- July 1, 2020
I think summer is finally here and with the warmer temperatures we are also faced with frequent grass mowing and in my case plenty of weeds, but it is also the season for surprise visits by a number of different creeping, crawling and slithering critters. For example, last week I looked out front and noticed
I think summer is finally here and with the warmer temperatures we are also faced with frequent grass mowing and in my case plenty of weeds, but it is also the season for surprise visits by a number of different creeping, crawling and slithering critters. For example, last week I looked out front and noticed what looked like a large flat rock on the road in front of my driveway. I had just pulled in a few minutes before and it wasn’t there, so I went out to get the obstruction off the road. The “rock” turned out to be a large Wood Turtle. Wood Turtles for the most part are very terrestrial and although at home in water they often wander far afield, through wooded areas, fields and our backyards. A mature Wood Turtle shell may be 8-9 inches long and there is orange under the neck and on the legs. I moved the turtle to a safe place in the woods behind my house.
While the slow creeping turtle doesn’t create too much alarm in the backyard the slithering snake is seldom a welcome visitor. A couple of weeks ago my daughter-in-law sent me a photo of a fairly large snake that was spotted crawling underneath their deck and she wanted me to identify it for her. I informed her that it was a harmless Eastern Milk Snake also referred to as a “house snake” or “barn snake”. Because of the brown blotchy pattern, the snake is often misidentified and sometimes thought to be a venomous copperhead. The name Milk Snake comes from a ridiculous belief by some that because the snake was often found in and around barns that it was there to “milk the cows”. The snake does like to hang around barns, sheds and even houses because it is in search of mice and other such critters. My daughter-in-law wisely welcomed the snake in hopes it would help control mice in their pigpen.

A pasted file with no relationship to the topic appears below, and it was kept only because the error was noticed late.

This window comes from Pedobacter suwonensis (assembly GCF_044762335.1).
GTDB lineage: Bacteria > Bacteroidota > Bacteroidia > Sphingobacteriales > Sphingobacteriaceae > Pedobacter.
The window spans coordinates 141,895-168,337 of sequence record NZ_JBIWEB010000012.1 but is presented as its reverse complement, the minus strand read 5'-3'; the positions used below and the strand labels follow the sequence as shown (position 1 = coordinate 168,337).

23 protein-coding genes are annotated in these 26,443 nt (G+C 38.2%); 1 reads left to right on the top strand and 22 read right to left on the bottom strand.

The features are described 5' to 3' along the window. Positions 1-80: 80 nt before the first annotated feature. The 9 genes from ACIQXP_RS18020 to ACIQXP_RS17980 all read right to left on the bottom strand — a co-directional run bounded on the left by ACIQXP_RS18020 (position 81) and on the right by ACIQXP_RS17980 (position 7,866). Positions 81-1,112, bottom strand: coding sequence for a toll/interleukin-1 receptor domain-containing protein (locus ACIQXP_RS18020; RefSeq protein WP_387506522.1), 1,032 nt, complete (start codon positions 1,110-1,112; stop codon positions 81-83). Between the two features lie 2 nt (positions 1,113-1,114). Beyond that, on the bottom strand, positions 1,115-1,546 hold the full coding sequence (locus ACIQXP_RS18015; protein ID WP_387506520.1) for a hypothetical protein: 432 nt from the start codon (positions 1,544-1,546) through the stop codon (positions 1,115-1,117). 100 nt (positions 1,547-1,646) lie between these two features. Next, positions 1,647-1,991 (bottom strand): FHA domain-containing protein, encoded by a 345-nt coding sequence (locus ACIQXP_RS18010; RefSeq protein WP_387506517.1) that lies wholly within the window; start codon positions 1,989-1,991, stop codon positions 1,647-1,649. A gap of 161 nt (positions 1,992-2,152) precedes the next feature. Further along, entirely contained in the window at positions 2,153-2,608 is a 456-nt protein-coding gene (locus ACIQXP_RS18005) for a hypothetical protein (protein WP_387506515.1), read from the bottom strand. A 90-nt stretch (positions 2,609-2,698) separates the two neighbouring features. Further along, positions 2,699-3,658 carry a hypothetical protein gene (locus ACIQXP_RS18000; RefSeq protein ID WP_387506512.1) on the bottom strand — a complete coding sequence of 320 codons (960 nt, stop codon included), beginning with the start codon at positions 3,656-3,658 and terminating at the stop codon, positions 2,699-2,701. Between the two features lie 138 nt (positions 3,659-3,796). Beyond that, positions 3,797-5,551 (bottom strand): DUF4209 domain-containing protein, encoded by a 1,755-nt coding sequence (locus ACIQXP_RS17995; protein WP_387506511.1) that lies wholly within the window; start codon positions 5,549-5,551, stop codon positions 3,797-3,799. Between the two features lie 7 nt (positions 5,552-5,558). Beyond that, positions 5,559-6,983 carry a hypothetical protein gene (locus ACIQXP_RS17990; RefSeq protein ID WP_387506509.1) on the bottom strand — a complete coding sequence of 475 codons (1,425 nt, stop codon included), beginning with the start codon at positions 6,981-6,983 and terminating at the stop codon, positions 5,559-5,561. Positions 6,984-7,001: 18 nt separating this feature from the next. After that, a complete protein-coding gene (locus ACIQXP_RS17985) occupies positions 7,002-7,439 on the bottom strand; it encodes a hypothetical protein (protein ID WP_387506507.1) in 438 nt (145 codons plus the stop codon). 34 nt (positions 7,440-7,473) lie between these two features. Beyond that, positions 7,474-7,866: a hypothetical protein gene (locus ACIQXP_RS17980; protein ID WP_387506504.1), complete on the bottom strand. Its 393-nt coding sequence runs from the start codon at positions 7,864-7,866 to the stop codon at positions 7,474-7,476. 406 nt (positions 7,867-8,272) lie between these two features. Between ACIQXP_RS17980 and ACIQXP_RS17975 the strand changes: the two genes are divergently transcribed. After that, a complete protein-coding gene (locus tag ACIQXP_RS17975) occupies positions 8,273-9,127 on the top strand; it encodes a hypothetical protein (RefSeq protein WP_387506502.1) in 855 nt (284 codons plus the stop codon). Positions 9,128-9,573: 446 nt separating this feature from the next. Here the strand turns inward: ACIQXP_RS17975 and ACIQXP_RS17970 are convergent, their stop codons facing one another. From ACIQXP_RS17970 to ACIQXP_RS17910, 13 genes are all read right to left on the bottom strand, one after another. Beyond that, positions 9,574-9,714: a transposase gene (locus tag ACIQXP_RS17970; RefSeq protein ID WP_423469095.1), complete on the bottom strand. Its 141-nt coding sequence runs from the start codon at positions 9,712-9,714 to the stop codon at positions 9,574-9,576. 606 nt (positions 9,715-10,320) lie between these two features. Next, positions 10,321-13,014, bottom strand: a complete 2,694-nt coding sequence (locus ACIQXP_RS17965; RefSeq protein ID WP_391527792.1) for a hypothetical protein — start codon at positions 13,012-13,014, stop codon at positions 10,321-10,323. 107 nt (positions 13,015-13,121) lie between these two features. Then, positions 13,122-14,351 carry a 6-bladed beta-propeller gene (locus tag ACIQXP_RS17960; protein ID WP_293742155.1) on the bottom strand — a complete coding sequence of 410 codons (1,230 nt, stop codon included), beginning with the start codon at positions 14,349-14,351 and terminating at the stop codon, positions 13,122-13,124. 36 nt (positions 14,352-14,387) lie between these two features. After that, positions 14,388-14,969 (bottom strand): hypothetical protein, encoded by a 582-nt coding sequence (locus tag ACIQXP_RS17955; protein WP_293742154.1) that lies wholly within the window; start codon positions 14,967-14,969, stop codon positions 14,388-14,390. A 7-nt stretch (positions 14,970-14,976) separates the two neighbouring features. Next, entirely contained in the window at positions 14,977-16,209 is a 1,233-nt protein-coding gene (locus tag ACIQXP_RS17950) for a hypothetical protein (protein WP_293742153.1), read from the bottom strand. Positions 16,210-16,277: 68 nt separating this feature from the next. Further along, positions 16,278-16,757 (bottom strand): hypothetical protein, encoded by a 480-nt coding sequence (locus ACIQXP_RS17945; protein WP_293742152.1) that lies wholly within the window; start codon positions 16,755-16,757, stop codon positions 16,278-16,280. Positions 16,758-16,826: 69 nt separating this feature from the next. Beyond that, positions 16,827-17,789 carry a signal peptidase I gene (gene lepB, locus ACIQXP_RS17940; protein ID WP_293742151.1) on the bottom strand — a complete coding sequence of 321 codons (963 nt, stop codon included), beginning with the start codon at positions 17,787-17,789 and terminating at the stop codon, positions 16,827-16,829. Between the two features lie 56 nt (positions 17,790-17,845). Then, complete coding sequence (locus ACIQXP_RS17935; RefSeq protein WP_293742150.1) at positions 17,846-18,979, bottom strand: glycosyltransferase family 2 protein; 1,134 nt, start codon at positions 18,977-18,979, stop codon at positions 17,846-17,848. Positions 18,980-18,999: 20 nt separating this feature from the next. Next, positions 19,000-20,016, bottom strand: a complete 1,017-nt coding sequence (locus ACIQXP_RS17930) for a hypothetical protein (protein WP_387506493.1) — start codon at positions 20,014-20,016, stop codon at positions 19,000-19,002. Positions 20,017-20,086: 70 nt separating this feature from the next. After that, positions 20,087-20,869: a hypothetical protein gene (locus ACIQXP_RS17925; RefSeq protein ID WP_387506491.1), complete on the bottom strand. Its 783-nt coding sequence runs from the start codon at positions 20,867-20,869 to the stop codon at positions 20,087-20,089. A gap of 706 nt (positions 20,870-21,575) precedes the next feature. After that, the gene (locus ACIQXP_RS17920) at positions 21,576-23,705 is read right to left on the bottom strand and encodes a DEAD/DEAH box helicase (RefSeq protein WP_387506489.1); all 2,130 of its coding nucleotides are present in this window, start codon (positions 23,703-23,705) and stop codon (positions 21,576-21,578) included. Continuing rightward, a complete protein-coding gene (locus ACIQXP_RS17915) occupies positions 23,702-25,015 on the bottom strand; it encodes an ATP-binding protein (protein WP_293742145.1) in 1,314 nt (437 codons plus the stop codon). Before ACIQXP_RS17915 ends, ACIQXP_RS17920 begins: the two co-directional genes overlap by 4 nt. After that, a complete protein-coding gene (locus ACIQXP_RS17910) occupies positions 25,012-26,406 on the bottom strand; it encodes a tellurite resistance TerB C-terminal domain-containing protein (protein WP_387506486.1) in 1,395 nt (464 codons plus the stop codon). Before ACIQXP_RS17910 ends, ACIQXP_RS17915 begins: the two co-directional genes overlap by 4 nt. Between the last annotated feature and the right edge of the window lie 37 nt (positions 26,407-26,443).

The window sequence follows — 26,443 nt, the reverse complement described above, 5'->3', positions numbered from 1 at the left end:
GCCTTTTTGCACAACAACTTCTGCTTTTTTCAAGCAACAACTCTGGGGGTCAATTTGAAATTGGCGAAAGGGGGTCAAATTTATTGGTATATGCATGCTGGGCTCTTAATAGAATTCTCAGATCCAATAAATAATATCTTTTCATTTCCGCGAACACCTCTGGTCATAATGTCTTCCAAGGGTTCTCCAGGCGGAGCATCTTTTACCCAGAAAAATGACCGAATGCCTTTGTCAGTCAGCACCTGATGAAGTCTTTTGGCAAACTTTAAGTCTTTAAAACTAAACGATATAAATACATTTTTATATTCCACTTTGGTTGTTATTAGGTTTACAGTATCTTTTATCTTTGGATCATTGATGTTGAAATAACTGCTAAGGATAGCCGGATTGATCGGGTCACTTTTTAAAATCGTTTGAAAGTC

Another frequent visitor to our backyards is the common Black Rat Snake. As the name implies these snakes are black but in some cases, there may be traces of a spotted pattern. While these snakes are harmless, they can be aggressive when being captured; they will bite and their small, sharp teeth will definitely draw blood. Usually after being handled for a bit they calm down, stop striking and simply try to crawl away. These snakes can grow to a pretty good size; I have captured some at least six feet in length. They are often found near houses and other buildings in search of rodents, but they are also excellent tree climbers and I have spotted them well up in trees seeking out birds’ nests for their next meal.
This past week I answered the call to remove a large Black Rat Snake from my neighbor lady’s backyard-it wasn’t invited to their picnic. If you are not familiar with and comfortable with handling snakes, you probably shouldn’t attempt to handle them. I’ve been catching and handling snakes since I was just a kid so it’s no problem for me. I don’t see a need to kill these snakes and they can often be shooed out of harm’s way with some simple prodding with a stick.
Finally, on the “slimy” side of things I recently waded into a clear stream to do a little fishing and minutes later I looked down by my feet and spotted a large Eastern Hellbender. Hellbenders are one of the largest salamanders in North America; this one appeared to be about 20 plus inches in length. It’s been several years since I have seen one. They live in clear, healthy streams and today I believe they are a protected species. Keep your eyes open-who knows what you might see even in your own backyard.